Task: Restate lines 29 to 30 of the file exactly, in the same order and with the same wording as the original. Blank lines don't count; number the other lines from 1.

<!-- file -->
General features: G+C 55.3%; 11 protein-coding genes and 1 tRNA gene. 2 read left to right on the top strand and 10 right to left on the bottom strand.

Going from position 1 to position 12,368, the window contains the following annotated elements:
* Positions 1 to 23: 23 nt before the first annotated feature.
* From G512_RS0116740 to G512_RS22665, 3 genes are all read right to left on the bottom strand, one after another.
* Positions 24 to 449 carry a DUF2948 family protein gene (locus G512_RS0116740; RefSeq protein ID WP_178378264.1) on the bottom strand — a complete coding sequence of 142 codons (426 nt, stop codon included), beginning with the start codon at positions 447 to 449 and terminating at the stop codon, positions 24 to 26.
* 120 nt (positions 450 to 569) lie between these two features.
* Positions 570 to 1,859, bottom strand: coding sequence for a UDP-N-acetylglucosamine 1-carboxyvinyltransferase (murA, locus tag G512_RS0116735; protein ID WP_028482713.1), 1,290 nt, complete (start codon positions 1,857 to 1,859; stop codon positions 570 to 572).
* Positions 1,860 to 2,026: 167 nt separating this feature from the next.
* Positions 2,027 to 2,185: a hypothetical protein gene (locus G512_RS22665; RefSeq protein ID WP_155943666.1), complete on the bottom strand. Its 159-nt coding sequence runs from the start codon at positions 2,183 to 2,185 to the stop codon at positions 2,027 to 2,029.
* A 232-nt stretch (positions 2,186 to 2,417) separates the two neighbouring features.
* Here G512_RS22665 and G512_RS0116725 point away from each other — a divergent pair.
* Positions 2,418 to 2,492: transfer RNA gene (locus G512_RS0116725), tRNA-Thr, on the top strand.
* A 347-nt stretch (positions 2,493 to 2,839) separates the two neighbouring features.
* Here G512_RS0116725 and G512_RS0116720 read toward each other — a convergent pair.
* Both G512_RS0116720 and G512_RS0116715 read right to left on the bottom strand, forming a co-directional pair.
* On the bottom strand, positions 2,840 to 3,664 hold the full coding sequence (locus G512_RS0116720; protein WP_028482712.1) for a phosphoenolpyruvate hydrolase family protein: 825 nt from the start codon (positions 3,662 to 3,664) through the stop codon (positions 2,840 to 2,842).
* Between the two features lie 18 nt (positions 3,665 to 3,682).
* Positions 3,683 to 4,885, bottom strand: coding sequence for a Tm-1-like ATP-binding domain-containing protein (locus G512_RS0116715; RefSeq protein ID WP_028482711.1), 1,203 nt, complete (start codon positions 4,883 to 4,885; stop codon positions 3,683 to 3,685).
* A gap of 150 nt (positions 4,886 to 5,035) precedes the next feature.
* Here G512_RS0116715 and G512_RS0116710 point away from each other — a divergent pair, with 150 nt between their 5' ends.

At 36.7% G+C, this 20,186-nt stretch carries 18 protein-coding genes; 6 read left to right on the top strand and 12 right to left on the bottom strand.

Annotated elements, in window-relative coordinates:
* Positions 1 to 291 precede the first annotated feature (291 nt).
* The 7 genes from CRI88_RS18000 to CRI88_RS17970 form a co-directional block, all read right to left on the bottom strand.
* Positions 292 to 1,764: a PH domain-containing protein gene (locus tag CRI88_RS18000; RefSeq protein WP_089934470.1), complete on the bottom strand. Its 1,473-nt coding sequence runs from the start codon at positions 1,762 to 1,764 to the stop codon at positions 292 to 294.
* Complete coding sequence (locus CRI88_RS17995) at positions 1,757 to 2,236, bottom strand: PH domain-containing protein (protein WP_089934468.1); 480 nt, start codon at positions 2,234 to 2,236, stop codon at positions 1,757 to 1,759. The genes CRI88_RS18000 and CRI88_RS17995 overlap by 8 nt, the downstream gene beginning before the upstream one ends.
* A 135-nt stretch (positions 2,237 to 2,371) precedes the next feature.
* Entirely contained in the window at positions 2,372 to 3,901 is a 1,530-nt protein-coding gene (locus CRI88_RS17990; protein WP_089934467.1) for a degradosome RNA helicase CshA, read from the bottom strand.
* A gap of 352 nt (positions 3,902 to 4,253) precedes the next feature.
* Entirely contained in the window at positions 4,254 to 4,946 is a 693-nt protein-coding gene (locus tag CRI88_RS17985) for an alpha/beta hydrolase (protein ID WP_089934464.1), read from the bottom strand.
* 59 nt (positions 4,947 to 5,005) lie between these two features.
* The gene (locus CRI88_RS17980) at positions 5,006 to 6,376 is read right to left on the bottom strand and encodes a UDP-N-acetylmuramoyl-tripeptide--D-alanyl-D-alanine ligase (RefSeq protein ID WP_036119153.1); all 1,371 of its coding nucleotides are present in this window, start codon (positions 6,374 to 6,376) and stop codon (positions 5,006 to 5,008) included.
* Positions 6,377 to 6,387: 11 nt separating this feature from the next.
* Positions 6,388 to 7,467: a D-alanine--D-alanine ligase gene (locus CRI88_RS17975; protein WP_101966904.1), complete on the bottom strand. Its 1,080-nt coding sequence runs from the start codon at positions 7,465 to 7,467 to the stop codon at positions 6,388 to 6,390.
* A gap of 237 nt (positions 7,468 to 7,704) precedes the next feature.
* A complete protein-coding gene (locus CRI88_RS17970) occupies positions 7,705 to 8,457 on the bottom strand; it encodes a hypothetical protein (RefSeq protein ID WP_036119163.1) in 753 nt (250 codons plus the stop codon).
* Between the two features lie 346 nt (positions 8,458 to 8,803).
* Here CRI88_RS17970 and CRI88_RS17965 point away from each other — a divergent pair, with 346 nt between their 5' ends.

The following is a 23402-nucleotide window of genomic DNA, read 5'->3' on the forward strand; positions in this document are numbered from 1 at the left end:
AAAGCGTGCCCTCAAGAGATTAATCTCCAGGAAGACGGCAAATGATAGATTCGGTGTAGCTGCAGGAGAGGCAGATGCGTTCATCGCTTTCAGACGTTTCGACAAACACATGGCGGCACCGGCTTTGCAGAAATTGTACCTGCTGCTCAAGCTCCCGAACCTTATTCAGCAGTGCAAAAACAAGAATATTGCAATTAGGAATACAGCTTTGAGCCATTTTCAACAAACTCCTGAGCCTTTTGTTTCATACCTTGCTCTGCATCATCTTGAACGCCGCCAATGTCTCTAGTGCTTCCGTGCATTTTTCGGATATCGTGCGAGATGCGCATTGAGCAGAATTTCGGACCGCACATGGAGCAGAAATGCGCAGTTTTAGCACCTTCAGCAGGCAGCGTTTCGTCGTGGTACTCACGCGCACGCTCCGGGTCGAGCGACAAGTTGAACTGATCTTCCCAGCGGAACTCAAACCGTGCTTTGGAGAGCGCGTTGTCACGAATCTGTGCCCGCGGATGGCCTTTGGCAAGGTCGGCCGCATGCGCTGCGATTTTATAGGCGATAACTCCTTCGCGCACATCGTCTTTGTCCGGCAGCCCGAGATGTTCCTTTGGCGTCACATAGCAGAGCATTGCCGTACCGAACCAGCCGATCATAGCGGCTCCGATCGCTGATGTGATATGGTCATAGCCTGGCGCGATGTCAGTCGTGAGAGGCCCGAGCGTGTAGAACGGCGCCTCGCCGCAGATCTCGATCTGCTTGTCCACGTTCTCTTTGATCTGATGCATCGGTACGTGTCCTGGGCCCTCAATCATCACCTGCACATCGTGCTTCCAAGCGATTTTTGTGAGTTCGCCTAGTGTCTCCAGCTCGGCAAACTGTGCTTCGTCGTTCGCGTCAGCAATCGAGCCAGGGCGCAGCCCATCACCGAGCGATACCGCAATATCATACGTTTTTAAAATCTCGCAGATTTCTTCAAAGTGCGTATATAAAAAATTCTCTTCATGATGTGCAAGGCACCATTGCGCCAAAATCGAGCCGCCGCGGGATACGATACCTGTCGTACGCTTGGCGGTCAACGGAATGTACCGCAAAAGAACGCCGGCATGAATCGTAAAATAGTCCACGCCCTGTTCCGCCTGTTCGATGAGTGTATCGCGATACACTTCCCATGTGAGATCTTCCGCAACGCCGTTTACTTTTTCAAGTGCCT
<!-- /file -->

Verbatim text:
* A gap of 352 nt (positions 3,902 to 4,253) precedes the next feature.
* Entirely contained in the window at positions 4,254 to 4,946 is a 693-nt protein-coding gene (locus tag CRI88_RS17985) for an alpha/beta hydrolase (protein ID WP_089934464.1), read from the bottom strand.